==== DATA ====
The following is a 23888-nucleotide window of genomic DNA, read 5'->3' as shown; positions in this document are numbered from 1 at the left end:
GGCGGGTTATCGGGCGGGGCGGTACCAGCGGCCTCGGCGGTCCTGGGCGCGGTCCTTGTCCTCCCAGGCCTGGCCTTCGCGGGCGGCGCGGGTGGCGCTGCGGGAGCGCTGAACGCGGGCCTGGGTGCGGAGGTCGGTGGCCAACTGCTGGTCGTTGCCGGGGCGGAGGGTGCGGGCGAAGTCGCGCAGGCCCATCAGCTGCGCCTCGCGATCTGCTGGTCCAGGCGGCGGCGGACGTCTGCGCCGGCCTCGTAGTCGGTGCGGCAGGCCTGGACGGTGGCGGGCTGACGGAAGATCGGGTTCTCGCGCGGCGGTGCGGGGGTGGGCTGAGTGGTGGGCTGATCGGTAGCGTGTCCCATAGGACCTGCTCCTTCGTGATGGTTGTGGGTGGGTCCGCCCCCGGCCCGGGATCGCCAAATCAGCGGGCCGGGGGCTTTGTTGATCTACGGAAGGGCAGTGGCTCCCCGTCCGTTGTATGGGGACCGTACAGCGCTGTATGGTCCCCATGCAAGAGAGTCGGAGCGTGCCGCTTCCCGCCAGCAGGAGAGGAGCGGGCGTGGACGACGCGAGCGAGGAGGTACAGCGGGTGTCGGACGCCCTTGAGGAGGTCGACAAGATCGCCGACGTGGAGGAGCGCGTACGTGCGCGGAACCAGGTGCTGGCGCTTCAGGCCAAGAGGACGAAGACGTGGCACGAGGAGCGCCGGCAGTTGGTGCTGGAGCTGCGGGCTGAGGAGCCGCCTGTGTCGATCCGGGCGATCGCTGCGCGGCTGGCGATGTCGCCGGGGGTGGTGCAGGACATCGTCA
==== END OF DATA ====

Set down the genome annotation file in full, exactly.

The following is a 23888-nucleotide window of genomic DNA, read 5'->3' as shown; positions in this document are numbered from 1 at the left end:
GGCGGGTTATCGGGCGGGGCGGTACCAGCGGCCTCGGCGGTCCTGGGCGCGGTCCTTGTCCTCCCAGGCCTGGCCTTCGCGGGCGGCGCGGGTGGCGCTGCGGGAGCGCTGAACGCGGGCCTGGGTGCGGAGGTCGGTGGCCAACTGCTGGTCGTTGCCGGGGCGGAGGGTGCGGGCGAAGTCGCGCAGGCCCATCAGCTGCGCCTCGCGATCTGCTGGTCCAGGCGGCGGCGGACGTCTGCGCCGGCCTCGTAGTCGGTGCGGCAGGCCTGGACGGTGGCGGGCTGACGGAAGATCGGGTTCTCGCGCGGCGGTGCGGGGGTGGGCTGAGTGGTGGGCTGATCGGTAGCGTGTCCCATAGGACCTGCTCCTTCGTGATGGTTGTGGGTGGGTCCGCCCCCGGCCCGGGATCGCCAAATCAGCGGGCCGGGGGCTTTGTTGATCTACGGAAGGGCAGTGGCTCCCCGTCCGTTGTATGGGGACCGTACAGCGCTGTATGGTCCCCATGCAAGAGAGTCGGAGCGTGCCGCTTCCCGCCAGCAGGAGAGGAGCGGGCGTGGACGACGCGAGCGAGGAGGTACAGCGGGTGTCGGACGCCCTTGAGGAGGTCGACAAGATCGCCGACGTGGAGGAGCGCGTACGTGCGCGGAACCAGGTGCTGGCGCTTCAGGCCAAGAGGACGAAGACGTGGCACGAGGAGCGCCGGCAGTTGGTGCTGGAGCTGCGGGCTGAGGAGCCGCCTGTGTCGATCCGGGCGATCGCTGCGCGGCTGGCGATGTCGCCGGGGGTGGTGCAGGACATCGTCA